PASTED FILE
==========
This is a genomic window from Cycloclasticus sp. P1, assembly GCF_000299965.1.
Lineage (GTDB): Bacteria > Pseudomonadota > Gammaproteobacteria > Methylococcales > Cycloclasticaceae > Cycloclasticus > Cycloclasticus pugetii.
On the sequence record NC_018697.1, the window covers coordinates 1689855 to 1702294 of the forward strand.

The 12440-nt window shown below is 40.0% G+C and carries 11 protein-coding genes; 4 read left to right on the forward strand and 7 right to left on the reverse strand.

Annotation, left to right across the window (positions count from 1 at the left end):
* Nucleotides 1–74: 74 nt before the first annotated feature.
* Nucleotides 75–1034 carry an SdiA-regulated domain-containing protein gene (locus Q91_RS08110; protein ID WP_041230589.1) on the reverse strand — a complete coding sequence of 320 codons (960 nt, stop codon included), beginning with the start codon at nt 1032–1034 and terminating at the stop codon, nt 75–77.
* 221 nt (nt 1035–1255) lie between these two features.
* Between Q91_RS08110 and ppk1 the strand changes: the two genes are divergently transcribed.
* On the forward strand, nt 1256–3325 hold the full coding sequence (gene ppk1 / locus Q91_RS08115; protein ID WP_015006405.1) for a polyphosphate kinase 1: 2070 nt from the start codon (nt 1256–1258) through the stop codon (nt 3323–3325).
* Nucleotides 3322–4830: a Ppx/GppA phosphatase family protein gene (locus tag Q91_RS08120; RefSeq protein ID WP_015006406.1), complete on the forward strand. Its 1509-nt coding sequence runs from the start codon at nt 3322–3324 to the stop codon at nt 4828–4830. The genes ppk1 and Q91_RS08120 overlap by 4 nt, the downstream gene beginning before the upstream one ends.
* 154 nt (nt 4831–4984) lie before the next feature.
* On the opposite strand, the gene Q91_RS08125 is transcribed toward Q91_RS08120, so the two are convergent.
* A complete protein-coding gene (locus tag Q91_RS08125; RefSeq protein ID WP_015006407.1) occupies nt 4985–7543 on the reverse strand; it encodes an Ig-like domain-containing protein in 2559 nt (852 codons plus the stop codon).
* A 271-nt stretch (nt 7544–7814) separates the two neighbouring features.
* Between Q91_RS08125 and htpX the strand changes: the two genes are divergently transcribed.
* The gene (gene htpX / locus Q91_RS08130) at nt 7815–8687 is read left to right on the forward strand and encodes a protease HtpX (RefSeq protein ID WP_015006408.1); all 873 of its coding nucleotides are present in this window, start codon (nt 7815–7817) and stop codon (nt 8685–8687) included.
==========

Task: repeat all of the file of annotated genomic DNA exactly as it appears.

This is a genomic window from Cycloclasticus sp. P1, assembly GCF_000299965.1.
Lineage (GTDB): Bacteria > Pseudomonadota > Gammaproteobacteria > Methylococcales > Cycloclasticaceae > Cycloclasticus > Cycloclasticus pugetii.
On the sequence record NC_018697.1, the window covers coordinates 1689855 to 1702294 of the forward strand.

The 12440-nt window shown below is 40.0% G+C and carries 11 protein-coding genes; 4 read left to right on the forward strand and 7 right to left on the reverse strand.

Annotation, left to right across the window (positions count from 1 at the left end):
* Nucleotides 1–74: 74 nt before the first annotated feature.
* Nucleotides 75–1034 carry an SdiA-regulated domain-containing protein gene (locus Q91_RS08110; protein ID WP_041230589.1) on the reverse strand — a complete coding sequence of 320 codons (960 nt, stop codon included), beginning with the start codon at nt 1032–1034 and terminating at the stop codon, nt 75–77.
* 221 nt (nt 1035–1255) lie between these two features.
* Between Q91_RS08110 and ppk1 the strand changes: the two genes are divergently transcribed.
* On the forward strand, nt 1256–3325 hold the full coding sequence (gene ppk1 / locus Q91_RS08115; protein ID WP_015006405.1) for a polyphosphate kinase 1: 2070 nt from the start codon (nt 1256–1258) through the stop codon (nt 3323–3325).
* Nucleotides 3322–4830: a Ppx/GppA phosphatase family protein gene (locus tag Q91_RS08120; RefSeq protein ID WP_015006406.1), complete on the forward strand. Its 1509-nt coding sequence runs from the start codon at nt 3322–3324 to the stop codon at nt 4828–4830. The genes ppk1 and Q91_RS08120 overlap by 4 nt, the downstream gene beginning before the upstream one ends.
* 154 nt (nt 4831–4984) lie before the next feature.
* On the opposite strand, the gene Q91_RS08125 is transcribed toward Q91_RS08120, so the two are convergent.
* A complete protein-coding gene (locus tag Q91_RS08125; RefSeq protein ID WP_015006407.1) occupies nt 4985–7543 on the reverse strand; it encodes an Ig-like domain-containing protein in 2559 nt (852 codons plus the stop codon).
* A 271-nt stretch (nt 7544–7814) separates the two neighbouring features.
* Between Q91_RS08125 and htpX the strand changes: the two genes are divergently transcribed.
* The gene (gene htpX / locus Q91_RS08130) at nt 7815–8687 is read left to right on the forward strand and encodes a protease HtpX (RefSeq protein ID WP_015006408.1); all 873 of its coding nucleotides are present in this window, start codon (nt 7815–7817) and stop codon (nt 8685–8687) included.